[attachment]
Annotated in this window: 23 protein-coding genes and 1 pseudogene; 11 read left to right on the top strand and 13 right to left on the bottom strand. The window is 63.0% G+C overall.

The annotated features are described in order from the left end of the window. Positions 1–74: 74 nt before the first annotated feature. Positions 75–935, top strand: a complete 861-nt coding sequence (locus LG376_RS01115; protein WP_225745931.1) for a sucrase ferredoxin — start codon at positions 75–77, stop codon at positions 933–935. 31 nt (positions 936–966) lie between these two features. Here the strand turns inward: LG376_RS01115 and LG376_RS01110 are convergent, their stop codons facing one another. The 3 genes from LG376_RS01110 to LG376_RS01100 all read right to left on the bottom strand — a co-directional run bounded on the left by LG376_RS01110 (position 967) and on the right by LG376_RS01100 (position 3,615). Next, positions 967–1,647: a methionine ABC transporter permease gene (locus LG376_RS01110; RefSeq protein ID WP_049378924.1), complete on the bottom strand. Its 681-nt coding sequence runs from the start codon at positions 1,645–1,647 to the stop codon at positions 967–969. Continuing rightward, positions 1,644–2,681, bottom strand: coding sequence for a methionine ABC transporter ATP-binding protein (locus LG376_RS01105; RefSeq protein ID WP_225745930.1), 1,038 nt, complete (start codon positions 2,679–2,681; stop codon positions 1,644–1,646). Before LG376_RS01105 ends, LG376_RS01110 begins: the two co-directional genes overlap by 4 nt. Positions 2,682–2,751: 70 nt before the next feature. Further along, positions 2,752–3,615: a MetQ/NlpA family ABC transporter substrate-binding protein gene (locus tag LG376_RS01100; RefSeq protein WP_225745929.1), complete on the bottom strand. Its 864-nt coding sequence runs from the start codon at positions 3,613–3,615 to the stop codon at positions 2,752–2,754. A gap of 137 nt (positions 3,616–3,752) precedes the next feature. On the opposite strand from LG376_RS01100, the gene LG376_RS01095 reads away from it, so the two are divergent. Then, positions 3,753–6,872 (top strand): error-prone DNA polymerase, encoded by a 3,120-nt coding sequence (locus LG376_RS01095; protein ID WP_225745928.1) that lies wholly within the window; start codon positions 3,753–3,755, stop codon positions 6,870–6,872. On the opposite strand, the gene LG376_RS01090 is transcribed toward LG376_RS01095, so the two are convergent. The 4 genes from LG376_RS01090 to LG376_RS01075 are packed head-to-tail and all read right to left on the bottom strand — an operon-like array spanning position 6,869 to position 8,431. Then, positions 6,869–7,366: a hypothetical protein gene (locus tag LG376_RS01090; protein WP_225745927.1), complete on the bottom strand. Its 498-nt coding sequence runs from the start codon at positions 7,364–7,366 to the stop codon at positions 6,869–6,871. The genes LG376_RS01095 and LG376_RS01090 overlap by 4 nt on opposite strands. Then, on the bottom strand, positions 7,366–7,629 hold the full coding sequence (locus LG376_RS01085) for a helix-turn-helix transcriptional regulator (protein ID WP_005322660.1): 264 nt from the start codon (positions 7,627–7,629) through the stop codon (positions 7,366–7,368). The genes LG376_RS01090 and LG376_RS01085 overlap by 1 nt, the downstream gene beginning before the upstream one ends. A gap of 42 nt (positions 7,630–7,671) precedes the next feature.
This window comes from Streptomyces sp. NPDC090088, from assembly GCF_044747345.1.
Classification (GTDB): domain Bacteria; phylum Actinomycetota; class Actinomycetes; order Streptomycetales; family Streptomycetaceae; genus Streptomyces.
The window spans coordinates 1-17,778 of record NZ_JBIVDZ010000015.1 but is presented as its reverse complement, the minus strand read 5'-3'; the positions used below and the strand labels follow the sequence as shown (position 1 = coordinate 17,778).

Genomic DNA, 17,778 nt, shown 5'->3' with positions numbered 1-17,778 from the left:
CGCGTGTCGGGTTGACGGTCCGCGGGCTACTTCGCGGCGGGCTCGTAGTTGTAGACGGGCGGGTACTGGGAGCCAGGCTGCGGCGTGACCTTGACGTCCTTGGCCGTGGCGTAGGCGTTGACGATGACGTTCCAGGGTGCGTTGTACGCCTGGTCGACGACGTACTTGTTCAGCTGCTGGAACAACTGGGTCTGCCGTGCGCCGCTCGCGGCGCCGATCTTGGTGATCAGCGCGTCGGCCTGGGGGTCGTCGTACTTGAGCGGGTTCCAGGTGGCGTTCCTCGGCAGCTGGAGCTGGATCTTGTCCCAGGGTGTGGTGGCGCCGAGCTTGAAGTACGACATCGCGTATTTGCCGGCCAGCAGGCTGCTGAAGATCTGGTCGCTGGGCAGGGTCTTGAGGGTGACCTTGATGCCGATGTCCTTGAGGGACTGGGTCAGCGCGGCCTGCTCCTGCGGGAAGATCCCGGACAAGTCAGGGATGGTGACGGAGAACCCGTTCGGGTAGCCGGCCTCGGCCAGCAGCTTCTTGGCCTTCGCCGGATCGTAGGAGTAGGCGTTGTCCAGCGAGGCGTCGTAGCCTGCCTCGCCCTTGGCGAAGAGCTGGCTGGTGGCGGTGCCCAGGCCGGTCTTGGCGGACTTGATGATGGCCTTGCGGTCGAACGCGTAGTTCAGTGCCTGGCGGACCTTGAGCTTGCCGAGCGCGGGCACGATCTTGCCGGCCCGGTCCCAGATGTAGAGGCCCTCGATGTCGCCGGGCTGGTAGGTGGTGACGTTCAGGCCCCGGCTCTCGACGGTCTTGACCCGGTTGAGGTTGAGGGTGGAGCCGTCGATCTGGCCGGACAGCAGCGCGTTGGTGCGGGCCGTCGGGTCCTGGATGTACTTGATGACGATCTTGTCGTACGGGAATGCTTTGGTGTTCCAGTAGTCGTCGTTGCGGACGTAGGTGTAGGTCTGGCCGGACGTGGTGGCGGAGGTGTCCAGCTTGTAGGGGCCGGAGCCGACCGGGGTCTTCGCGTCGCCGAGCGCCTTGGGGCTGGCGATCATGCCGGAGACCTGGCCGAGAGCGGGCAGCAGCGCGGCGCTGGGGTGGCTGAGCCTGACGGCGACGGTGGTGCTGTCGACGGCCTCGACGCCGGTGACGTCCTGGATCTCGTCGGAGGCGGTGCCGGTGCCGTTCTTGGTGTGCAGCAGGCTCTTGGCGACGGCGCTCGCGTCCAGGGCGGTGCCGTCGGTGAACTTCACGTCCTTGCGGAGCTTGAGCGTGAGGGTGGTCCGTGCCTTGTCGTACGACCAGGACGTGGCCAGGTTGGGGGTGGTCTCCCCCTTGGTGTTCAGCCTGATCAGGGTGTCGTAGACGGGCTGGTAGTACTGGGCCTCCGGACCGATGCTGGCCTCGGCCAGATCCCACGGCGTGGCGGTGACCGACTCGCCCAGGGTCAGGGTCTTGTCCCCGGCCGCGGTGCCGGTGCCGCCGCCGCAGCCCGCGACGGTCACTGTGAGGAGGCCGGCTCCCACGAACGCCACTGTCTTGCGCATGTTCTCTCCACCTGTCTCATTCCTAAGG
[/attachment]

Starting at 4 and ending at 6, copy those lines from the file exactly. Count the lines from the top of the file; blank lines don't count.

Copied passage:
Classification (GTDB): domain Bacteria; phylum Actinomycetota; class Actinomycetes; order Streptomycetales; family Streptomycetaceae; genus Streptomyces.
The window spans coordinates 1-17,778 of record NZ_JBIVDZ010000015.1 but is presented as its reverse complement, the minus strand read 5'-3'; the positions used below and the strand labels follow the sequence as shown (position 1 = coordinate 17,778).

Genomic DNA, 17,778 nt, shown 5'->3' with positions numbered 1-17,778 from the left: